Cut Back on Tillage

According to USDA, switching from conventional tillage to no-till can save about 3.5 gallons of fuel per acre. No-till also means farmers can use smaller, more fuel-efficient tractors. Assuming diesel costs of $2 per gallon, a 70-horsepower tractor can run for about $6 per hour while a 150-horsepower tractor consumes slightly more than double that.

In western Colorado, as in other arid regions, most farmers irrigate in furrows between crop rows plowed clean to facilitate water flow. Aided by a SARE grant, Randy Hines, in Delta, Colo., developed a tool to leave vegetative residue on the soil while creating irrigation furrows every other 30-inch row. Not only did Hines reduce erosion, he also cut by half his number of tractor passes (and fuel use) before planting corn. This saved $35–$50 per acre from reduced wear and tear on the machinery, labor costs, and fertilizer and herbicide applications.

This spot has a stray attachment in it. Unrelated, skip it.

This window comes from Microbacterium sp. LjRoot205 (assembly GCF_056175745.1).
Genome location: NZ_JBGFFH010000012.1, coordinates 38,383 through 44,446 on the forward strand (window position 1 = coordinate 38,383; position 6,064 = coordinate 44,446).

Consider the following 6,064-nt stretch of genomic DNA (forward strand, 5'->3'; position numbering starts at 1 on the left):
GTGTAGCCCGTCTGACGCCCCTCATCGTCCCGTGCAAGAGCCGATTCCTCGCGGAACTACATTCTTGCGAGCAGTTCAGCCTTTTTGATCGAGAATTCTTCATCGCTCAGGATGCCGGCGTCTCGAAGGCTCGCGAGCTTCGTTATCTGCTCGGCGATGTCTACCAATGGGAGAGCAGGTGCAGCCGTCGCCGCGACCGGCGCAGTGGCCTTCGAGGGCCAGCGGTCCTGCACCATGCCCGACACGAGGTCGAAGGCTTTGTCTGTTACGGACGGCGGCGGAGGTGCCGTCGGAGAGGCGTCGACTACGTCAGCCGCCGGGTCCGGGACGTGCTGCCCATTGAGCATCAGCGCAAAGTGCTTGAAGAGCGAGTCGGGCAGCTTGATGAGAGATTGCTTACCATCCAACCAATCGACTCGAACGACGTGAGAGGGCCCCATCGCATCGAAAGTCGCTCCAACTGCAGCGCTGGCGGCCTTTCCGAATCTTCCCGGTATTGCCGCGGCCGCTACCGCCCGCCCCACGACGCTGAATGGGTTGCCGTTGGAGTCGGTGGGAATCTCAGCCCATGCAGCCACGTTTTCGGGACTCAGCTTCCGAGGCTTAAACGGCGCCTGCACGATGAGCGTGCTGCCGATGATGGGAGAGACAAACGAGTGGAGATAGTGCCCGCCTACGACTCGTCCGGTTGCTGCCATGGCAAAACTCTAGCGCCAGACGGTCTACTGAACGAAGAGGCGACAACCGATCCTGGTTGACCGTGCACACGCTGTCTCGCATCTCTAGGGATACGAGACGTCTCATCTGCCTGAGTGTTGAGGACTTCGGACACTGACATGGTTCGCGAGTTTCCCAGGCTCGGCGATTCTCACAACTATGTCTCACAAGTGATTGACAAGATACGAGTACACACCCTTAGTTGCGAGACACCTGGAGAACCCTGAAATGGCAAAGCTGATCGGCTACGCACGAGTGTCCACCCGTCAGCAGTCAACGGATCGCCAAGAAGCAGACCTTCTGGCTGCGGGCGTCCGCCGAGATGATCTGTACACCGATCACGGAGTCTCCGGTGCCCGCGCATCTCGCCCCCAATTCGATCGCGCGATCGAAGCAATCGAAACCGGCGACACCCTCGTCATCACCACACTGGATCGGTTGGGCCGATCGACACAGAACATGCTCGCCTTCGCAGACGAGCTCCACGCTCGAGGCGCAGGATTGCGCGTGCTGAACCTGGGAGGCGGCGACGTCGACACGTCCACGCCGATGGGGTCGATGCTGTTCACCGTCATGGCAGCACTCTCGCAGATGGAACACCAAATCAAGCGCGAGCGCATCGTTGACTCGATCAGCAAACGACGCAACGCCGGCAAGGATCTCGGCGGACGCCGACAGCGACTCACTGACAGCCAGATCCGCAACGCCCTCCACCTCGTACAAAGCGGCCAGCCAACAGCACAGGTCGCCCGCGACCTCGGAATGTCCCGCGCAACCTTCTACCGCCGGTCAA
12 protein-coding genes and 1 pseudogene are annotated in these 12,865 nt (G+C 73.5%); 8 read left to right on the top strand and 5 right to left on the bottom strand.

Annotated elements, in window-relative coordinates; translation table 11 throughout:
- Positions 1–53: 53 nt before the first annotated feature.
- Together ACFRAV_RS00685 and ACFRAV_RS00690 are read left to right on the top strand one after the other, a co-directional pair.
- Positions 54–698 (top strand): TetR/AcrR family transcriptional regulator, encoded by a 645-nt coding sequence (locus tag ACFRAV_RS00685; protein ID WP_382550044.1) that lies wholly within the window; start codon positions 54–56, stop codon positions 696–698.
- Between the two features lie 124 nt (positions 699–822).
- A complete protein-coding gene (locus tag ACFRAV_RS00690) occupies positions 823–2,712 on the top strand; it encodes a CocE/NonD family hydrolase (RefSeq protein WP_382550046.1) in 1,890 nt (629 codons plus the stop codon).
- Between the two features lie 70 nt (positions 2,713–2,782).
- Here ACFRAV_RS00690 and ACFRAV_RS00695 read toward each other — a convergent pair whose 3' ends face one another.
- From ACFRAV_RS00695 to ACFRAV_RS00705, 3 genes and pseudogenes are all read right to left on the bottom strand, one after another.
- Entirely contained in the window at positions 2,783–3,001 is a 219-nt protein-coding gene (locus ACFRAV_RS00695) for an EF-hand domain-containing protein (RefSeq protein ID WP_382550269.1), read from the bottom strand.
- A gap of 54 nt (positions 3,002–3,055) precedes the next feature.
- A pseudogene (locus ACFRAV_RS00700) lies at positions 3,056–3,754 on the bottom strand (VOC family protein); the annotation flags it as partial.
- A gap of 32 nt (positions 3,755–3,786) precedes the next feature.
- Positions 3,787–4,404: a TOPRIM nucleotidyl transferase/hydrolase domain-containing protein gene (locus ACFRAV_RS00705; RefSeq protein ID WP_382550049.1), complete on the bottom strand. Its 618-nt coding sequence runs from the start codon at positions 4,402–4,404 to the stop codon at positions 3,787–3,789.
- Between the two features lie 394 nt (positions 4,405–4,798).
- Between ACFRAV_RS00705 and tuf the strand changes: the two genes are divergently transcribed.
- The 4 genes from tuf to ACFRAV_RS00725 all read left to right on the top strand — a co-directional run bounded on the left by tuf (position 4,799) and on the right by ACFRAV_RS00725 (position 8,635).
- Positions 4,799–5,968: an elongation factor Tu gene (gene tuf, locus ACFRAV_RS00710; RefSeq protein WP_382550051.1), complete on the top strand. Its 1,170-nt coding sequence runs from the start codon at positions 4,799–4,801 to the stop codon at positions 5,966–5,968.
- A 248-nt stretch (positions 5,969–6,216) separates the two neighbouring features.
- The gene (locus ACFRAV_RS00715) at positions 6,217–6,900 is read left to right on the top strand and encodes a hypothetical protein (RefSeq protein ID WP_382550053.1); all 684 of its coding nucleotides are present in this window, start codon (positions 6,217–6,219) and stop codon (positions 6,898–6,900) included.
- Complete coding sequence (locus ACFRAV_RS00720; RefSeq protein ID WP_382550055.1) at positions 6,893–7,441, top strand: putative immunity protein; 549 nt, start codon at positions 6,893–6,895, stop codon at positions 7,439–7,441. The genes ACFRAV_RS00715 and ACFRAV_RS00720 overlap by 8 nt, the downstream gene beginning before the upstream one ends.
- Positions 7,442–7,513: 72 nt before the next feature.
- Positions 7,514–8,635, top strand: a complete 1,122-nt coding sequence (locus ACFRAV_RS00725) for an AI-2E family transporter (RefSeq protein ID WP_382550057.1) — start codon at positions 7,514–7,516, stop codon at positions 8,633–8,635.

In Arizona’s arid cotton fields, a state mandate requires producers to plow down cotton stalks to help control pink bollworm. These tillage operations generally coincide with the driest time of year, creating large amounts of fugitive dust, specifically small EPA-regulated particulates known as PM10, which cause respiratory problems.

To help growers reduce dust and meet plowing requirements, University of Arizona professor Robert Roth used a SARE grant to study three types of tillage systems. Each of the systems used half the amount of fuel and significantly cut down on dust. For example, the Sundance system, which uses a root puller attached to the front of the tractor, and a ripper/disk lister to the back, saved growers $8–$16 per acre. Today, growers are using different combinations of these three systems to reduce their costs and dust while still meeting the plow-down requirement.

“High energy costs are [encouraging] people to reduce the number of passes and costs so they can remain sustainable,” said Roth.